Flu Avian Flu has Reached Eastern Europe

Discussion in 'Survival Medicine' started by Clyde, Oct 13, 2005.

  1. Clyde

    Clyde Jet Set Tourer Administrator Founding Member


    Deadly Asian bird flu reaches fringes of Europe
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    Oct 13, 8:45 AM (ET)

    A Croatian biologist and his assistants take swabs from a duck to be tested for bird flu infection...
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    By Jeremy Smith

    BRUSSELS (Reuters) - A strain of bird flu that can be deadly for humans has spread from Asia to the fringes of Europe, the European Commission said on Thursday, warning countries to prepare for a potential pandemic.

    EU Health and Consumer Protection chief Markos Kyprianou said a strain of bird flu found in Turkey had been identified as the same H5N1 virus that killed more than 60 people in Asia since 2003 and forced the slaughter of millions of birds.

    The European union"'s executive was also assuming that bird flu found in Romania was the same virulent strain, he said, though further tests are needed to confirm this.

    "The virus found in Turkey is avian flu H5N1 high pathogenic virus," he told a news conference. "It's true that scientists caution us and warn us that there will be a pandemic."

    Experts fear H5N1 could mutate into a virus which spreads easily among humans, possibly killing millions of people.

    The European Commission has banned imports of live birds and poultry meat from both Turkey, where it was discovered at a farm near the Aegean and Marmara seas, and Romania.

    Romania said it had detected bird flu in the Danube delta, a major migratory area for wild birds coming from Russia, Scandinavia, Poland and Germany. The birds mainly move to warmer areas in North Africa including the Nile delta for winter.

    Romania's chief veterinarian Ion Agafitei told Reuters scientists detected the avian influenza virus in samples taken from three ducks which died last week.

    The samples will be sent to a British laboratory, where it could take up to two days to establish the type of virus, British scientist Ruth Manvell said.


    Thousands of birds have been culled in Turkey and Romania to prevent the spread of the disease.

    In Turkey, Yuce Canoler of the Poultry and Breeding Stock Producers, told Reuters there was no need for additional measures on top of steps already being taken by Turkey. "We've already tried to take measures by considering the worse case scenarios."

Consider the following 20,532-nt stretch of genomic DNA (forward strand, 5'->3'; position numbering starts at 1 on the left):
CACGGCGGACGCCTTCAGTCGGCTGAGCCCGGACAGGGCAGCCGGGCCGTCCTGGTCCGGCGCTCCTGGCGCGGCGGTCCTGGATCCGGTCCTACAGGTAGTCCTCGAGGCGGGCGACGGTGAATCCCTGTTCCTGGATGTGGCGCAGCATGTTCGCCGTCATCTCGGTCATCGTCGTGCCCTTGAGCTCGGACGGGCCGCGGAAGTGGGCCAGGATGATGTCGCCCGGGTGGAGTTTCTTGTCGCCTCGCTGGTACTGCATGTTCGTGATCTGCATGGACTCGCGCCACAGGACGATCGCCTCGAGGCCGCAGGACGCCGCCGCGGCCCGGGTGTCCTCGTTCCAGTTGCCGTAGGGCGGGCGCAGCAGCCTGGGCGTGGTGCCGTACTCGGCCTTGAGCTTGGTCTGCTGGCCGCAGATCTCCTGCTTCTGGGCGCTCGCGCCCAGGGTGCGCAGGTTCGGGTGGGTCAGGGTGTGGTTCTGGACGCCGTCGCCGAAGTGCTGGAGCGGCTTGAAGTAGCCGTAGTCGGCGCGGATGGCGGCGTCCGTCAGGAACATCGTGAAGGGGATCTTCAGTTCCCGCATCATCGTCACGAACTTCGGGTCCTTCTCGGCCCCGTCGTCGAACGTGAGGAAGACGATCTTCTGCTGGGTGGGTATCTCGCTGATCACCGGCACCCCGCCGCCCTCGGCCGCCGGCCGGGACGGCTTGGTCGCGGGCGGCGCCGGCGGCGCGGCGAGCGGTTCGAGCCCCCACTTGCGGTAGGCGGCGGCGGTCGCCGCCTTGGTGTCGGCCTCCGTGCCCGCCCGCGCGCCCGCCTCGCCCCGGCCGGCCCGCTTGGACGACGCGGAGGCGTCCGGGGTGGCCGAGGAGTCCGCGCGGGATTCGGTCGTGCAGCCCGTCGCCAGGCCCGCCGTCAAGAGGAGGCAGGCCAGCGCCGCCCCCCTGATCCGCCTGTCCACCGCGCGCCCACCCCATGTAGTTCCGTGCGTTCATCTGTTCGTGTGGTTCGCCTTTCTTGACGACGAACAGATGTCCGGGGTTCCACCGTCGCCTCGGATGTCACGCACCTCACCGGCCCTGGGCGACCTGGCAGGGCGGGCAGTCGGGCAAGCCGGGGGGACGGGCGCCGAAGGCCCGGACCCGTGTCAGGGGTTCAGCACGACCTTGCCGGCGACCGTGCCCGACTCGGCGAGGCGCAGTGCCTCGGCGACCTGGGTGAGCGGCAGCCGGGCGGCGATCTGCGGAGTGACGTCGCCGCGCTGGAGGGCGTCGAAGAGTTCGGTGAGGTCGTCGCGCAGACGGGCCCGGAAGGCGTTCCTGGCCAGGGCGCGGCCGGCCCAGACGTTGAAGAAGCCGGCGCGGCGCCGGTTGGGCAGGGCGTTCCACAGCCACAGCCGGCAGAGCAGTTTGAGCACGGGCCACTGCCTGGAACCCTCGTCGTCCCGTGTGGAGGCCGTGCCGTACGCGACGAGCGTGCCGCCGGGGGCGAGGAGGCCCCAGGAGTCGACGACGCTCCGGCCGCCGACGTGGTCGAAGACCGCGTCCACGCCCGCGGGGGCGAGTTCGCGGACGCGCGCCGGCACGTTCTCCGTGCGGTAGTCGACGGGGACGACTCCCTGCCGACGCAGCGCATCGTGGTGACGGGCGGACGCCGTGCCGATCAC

Farm Ministry official Beytullah Okay told CNN Turk there were no plans to widen the current 3-km (2-mile) quarantine zone around the one farm affected to date.

    "All the meat from birds killed in the zone by veterinary teams is healthy. Well-cooked, it can be eaten," he said.

    Bird flu began sweeping through Thai poultry flocks in late 2003, all but wiping out markets for what was then the world's fourth largest poultry exporter.

    Avian flu is currently transmitted to humans only if they eat or live in close contact with infected birds. But scientists say the H5N1 strain is mutating toward a form that could pass between humans.

    Kyprianou said the European Commission was considering establishing a 1 billion euro "solidarity fund" to help pay for anti-virals in the event of a pandemic.

    He said the Commission had been in talks with pharmaceutical companies about boosting the capacity to produce such drugs.

    EU experts on avian influenza and migratory birds will hold an emergency meeting in Brussels on Friday.

    The Paris-based World Organization for Animal Health said on Thursday that 3,673 wild waterfowl had died in Iran, but the cause was unclear.

    "No pathological agent has been identified yet," it said on its Web site, citing a report from Iran's chief veterinary officer. "No post-mortem lesions are seen in the dead birds; weakness and death are the only evidence."

    In Iran, the veterinary authority said no signs of bird flu had been discovered. "We don't know the reason," spokesman Behrouz Yasemi said. "We have quarantined the area."

    Bulgaria has tested around 30 birds discovered dead around the country for avian flu but found no cases of the disease, officials said on Thursday.

    Greek health authorities were checking a Portuguese-flagged cargo ship near the port of Piraeus after finding suspect dead and living migratory birds on board.

    (Additional reporting by David Evans in Paris, Parisa Hafezi in Tehran, Radu Marinas and Martin Dokoupil in Bucharest and Aine Gallagher in Brussels)
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